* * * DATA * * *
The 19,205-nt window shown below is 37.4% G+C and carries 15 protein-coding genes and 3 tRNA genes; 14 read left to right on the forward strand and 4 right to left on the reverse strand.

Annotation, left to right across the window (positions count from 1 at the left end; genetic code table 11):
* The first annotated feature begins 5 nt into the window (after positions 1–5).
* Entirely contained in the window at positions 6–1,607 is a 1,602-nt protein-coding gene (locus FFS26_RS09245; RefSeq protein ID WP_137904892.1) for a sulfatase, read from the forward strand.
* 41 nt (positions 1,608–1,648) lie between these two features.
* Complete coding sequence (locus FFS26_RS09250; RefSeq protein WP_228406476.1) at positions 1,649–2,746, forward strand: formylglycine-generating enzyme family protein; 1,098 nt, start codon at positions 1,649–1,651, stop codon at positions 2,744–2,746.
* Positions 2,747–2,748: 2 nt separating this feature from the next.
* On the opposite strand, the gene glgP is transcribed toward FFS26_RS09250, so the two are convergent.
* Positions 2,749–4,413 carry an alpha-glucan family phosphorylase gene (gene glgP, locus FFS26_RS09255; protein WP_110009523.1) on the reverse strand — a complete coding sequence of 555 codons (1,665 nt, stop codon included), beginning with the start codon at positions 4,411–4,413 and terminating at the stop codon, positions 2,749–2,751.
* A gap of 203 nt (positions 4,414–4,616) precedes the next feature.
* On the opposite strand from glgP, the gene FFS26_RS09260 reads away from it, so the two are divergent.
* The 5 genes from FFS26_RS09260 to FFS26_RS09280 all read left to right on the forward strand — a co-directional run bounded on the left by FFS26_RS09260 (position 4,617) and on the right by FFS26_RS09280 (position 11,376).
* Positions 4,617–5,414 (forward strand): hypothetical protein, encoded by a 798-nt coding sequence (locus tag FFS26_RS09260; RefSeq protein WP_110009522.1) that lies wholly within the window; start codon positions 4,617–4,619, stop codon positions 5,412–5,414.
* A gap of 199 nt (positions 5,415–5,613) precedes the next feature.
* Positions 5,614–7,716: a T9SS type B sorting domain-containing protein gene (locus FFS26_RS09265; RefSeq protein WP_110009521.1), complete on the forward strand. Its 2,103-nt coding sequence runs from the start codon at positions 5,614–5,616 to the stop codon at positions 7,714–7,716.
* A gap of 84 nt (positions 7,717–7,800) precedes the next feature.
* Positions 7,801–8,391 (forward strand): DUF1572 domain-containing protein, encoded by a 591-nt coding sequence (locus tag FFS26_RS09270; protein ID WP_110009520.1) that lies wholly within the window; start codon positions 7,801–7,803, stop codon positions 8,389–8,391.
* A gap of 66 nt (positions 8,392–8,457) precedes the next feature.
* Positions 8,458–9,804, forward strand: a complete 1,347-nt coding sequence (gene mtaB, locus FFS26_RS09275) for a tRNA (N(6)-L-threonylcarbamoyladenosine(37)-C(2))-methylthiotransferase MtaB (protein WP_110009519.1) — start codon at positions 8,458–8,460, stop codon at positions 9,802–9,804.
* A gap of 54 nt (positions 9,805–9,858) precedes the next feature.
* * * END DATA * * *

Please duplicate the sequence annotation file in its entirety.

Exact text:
The 19,205-nt window shown below is 37.4% G+C and carries 15 protein-coding genes and 3 tRNA genes; 14 read left to right on the forward strand and 4 right to left on the reverse strand.

Annotation, left to right across the window (positions count from 1 at the left end; genetic code table 11):
* The first annotated feature begins 5 nt into the window (after positions 1–5).
* Entirely contained in the window at positions 6–1,607 is a 1,602-nt protein-coding gene (locus FFS26_RS09245; RefSeq protein ID WP_137904892.1) for a sulfatase, read from the forward strand.
* 41 nt (positions 1,608–1,648) lie between these two features.
* Complete coding sequence (locus FFS26_RS09250; RefSeq protein WP_228406476.1) at positions 1,649–2,746, forward strand: formylglycine-generating enzyme family protein; 1,098 nt, start codon at positions 1,649–1,651, stop codon at positions 2,744–2,746.
* Positions 2,747–2,748: 2 nt separating this feature from the next.
* On the opposite strand, the gene glgP is transcribed toward FFS26_RS09250, so the two are convergent.
* Positions 2,749–4,413 carry an alpha-glucan family phosphorylase gene (gene glgP, locus FFS26_RS09255; protein WP_110009523.1) on the reverse strand — a complete coding sequence of 555 codons (1,665 nt, stop codon included), beginning with the start codon at positions 4,411–4,413 and terminating at the stop codon, positions 2,749–2,751.
* A gap of 203 nt (positions 4,414–4,616) precedes the next feature.
* On the opposite strand from glgP, the gene FFS26_RS09260 reads away from it, so the two are divergent.
* The 5 genes from FFS26_RS09260 to FFS26_RS09280 all read left to right on the forward strand — a co-directional run bounded on the left by FFS26_RS09260 (position 4,617) and on the right by FFS26_RS09280 (position 11,376).
* Positions 4,617–5,414 (forward strand): hypothetical protein, encoded by a 798-nt coding sequence (locus tag FFS26_RS09260; RefSeq protein WP_110009522.1) that lies wholly within the window; start codon positions 4,617–4,619, stop codon positions 5,412–5,414.
* A gap of 199 nt (positions 5,415–5,613) precedes the next feature.
* Positions 5,614–7,716: a T9SS type B sorting domain-containing protein gene (locus FFS26_RS09265; RefSeq protein WP_110009521.1), complete on the forward strand. Its 2,103-nt coding sequence runs from the start codon at positions 5,614–5,616 to the stop codon at positions 7,714–7,716.
* A gap of 84 nt (positions 7,717–7,800) precedes the next feature.
* Positions 7,801–8,391 (forward strand): DUF1572 domain-containing protein, encoded by a 591-nt coding sequence (locus tag FFS26_RS09270; protein ID WP_110009520.1) that lies wholly within the window; start codon positions 7,801–7,803, stop codon positions 8,389–8,391.
* A gap of 66 nt (positions 8,392–8,457) precedes the next feature.
* Positions 8,458–9,804, forward strand: a complete 1,347-nt coding sequence (gene mtaB, locus FFS26_RS09275) for a tRNA (N(6)-L-threonylcarbamoyladenosine(37)-C(2))-methylthiotransferase MtaB (protein WP_110009519.1) — start codon at positions 8,458–8,460, stop codon at positions 9,802–9,804.
* A gap of 54 nt (positions 9,805–9,858) precedes the next feature.